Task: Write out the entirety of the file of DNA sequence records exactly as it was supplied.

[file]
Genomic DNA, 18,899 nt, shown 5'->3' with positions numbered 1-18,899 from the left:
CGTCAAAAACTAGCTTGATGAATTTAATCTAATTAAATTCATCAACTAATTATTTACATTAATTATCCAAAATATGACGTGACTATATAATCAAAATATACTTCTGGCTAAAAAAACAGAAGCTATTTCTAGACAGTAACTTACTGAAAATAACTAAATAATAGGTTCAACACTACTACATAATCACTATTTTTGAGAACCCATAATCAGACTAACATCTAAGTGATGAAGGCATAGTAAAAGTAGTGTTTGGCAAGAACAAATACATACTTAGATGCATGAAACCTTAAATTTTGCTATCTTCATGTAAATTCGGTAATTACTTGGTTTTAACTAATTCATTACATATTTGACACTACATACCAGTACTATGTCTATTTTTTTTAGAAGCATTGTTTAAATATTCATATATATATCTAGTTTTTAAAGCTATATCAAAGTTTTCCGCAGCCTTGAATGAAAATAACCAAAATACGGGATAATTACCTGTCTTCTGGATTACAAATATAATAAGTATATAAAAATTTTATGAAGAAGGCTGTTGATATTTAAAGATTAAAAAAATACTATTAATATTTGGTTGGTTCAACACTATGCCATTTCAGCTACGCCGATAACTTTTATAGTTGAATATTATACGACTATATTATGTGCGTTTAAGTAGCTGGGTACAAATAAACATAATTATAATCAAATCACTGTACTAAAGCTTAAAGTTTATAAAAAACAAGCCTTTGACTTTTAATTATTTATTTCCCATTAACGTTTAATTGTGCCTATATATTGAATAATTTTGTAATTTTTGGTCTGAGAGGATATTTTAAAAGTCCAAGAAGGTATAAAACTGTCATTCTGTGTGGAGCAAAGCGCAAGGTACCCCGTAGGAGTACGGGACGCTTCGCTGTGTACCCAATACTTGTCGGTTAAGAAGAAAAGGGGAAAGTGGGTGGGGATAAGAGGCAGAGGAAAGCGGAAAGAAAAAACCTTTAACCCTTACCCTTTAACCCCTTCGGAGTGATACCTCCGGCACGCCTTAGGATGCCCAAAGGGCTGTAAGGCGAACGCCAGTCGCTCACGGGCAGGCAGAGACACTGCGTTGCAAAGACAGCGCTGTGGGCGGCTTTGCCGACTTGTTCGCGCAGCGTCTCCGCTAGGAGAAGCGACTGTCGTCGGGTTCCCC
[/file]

Genomic DNA, 18,899 nt, shown 5'->3' with positions numbered 1-18,899 from the left:
CGTCAAAAACTAGCTTGATGAATTTAATCTAATTAAATTCATCAACTAATTATTTACATTAATTATCCAAAATATGACGTGACTATATAATCAAAATATACTTCTGGCTAAAAAAACAGAAGCTATTTCTAGACAGTAACTTACTGAAAATAACTAAATAATAGGTTCAACACTACTACATAATCACTATTTTTGAGAACCCATAATCAGACTAACATCTAAGTGATGAAGGCATAGTAAAAGTAGTGTTTGGCAAGAACAAATACATACTTAGATGCATGAAACCTTAAATTTTGCTATCTTCATGTAAATTCGGTAATTACTTGGTTTTAACTAATTCATTACATATTTGACACTACATACCAGTACTATGTCTATTTTTTTTAGAAGCATTGTTTAAATATTCATATATATATCTAGTTTTTAAAGCTATATCAAAGTTTTCCGCAGCCTTGAATGAAAATAACCAAAATACGGGATAATTACCTGTCTTCTGGATTACAAATATAATAAGTATATAAAAATTTTATGAAGAAGGCTGTTGATATTTAAAGATTAAAAAAATACTATTAATATTTGGTTGGTTCAACACTATGCCATTTCAGCTACGCCGATAACTTTTATAGTTGAATATTATACGACTATATTATGTGCGTTTAAGTAGCTGGGTACAAATAAACATAATTATAATCAAATCACTGTACTAAAGCTTAAAGTTTATAAAAAACAAGCCTTTGACTTTTAATTATTTATTTCCCATTAACGTTTAATTGTGCCTATATATTGAATAATTTTGTAATTTTTGGTCTGAGAGGATATTTTAAAAGTCCAAGAAGGTATAAAACTGTCATTCTGTGTGGAGCAAAGCGCAAGGTACCCCGTAGGAGTACGGGACGCTTCGCTGTGTACCCAATACTTGTCGGTTAAGAAGAAAAGGGGAAAGTGGGTGGGGATAAGAGGCAGAGGAAAGCGGAAAGAAAAAACCTTTAACCCTTACCCTTTAACCCCTTCGGAGTGATACCTCCGGCACGCCTTAGGATGCCCAAAGGGCTGTAAGGCGAACGCCAGTCGCTCACGGGCAGGCAGAGACACTGCGTTGCAAAGACAGCGCTGTGGGCGGCTTTGCCGACTTGTTCGCGCAGCGTCTCCGCTAGGAGAAGCGACTGTCGTCGGGTTCCCC